Monday, October 17, 2011
Work-study cut at PBA and across the nation
By Cash Lambert News Editor
Palm Beach Atlantic University students are learning, some for the first time, how to balance money away from the confines of home along with trying to pay for college. Since the institution of work-study in 1964, it has helped students pay for school without taking too much time away from the classroom. But with the recent cuts in work study jobs across the nation and from the Financial Aid department at PBA, students are scrambling for money. “Last year I had work study and this year, even though my finances stayed the same, I didn’t receive it,” said sophomore Rachel Hill. “It was a surprise to me because nothing changed on my part. I was suddenly ineligible, and it was really frustrating to take such a pay cut.” The work-study financial problem isn’t based out of PBA; it’s a nationwide issue. “Our financial aid that we give to the students comes from the federal government, and we have received $80,000 less from them this year,” said Geneveve Gort, a financial aid counselor. “Since the economy is struggling, it’s affected schools everywhere,” continued Gort. “We’re having to cut work study jobs because the money just isn’t there.” The hefty amount of $80,000 that wasn’t given to PBA translates to 11,000 hours that could have been worked by students, but instead, because of the cuts, went unworked. Work-study, signed into law by Lyndon B. Johnson over four decades ago, was part of the Economic Opportunity Act. The goal of work-study, according to the national coalition Campus Contact, was to “stimulate and promote the part-time employment of students in institutions of higher education who are from low income families and are in need of the earnings from such employment to purse courses of study at such institutions.” But when the economy begins to drag, spending is cut in various programs and, unfortunately, work-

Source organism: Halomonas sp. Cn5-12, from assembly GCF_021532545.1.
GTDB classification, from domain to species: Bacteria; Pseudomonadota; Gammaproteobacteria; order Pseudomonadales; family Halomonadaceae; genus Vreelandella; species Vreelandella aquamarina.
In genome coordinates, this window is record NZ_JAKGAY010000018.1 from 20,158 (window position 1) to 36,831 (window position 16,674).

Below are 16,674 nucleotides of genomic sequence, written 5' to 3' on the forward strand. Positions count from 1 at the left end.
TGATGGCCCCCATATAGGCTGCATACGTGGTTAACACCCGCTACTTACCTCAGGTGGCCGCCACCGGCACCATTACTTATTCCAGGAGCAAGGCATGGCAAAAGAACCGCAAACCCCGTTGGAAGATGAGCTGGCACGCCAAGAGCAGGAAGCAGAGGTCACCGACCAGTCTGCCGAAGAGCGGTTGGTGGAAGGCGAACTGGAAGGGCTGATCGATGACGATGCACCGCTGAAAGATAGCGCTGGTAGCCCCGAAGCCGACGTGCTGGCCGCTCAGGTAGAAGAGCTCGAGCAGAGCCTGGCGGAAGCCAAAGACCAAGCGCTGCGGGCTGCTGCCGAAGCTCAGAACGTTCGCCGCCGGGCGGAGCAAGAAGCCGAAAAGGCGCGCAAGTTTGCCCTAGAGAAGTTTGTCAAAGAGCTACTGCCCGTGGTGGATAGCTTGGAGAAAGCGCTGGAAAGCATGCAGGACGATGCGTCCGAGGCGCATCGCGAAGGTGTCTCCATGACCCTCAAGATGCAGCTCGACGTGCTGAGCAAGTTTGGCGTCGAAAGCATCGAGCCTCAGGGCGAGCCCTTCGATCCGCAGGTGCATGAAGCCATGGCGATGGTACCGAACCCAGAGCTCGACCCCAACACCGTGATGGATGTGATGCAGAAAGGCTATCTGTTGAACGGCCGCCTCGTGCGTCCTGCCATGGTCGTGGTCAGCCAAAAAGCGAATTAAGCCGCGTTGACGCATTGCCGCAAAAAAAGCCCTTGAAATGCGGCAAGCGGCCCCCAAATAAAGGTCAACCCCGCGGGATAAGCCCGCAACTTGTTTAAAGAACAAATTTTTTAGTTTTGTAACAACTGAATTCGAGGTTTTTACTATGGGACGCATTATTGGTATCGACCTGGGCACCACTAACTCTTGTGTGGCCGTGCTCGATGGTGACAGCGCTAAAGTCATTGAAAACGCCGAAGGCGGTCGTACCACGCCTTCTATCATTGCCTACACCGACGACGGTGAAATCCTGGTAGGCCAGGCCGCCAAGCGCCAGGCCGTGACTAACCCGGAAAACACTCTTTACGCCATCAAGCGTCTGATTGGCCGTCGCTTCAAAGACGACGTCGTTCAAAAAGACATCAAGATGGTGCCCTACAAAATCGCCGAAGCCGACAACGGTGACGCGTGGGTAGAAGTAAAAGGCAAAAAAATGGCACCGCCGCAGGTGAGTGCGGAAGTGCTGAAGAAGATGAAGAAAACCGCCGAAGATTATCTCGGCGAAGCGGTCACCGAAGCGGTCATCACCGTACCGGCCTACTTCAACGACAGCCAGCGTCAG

study has been one of them. The economy suffering is nothing new to Americans. The federal government is in debt over 14 trillion dollars, which if paid by the taxpayers, would cost a payment of $132,000 per person, according to the U.S. debt clock. Also the stock market, which rises and falls on a daily if not hourly basis, has many losing money. With such a need for jobs, the unemployment rate nationwide is 9.1 percent, with Florida specifically at 10.7 percent, according to the U.S. Bureau of Labor Statistics. This makes the thought of getting a job for people even more difficult, let alone college students. With these worries constantly on the news, college students who used to have work-study jobs are having to look for off campus jobs. “The great thing about work study is that you can work on campus, and you don’t have to make a big commitment off campus,” said junior Zach Peters, who has an on-campus work-study job. “Classes should be the number one commitment, but if you can’t get a work-study job and you have to go off campus for a job, it makes keeping up in class even harder, said Peters.” PBA, however, hasn’t been the hardest hit with the cut finances for work-study jobs. Yakima Valley Community College, a two year school with a small enrollment in Washington State, has lost “hundreds” of jobs, as its work-study program was cut by two thirds, from 300 jobs to 100. Another school, Whittier College in Los Angeles, Calif., had a decrease of $201,000 over three years, according to the school’s newspaper, heavily increasing the loss of work study jobs. The future of work-study is at a serious risk. It is unknown whether the cuts will continue or if work-study will exist in the next few years. Colleges depend on federal aid, which depends upon the economy. “It’s hard to predict what will happen,” said Gort. “I doubt there will be a miraculous turn-around.”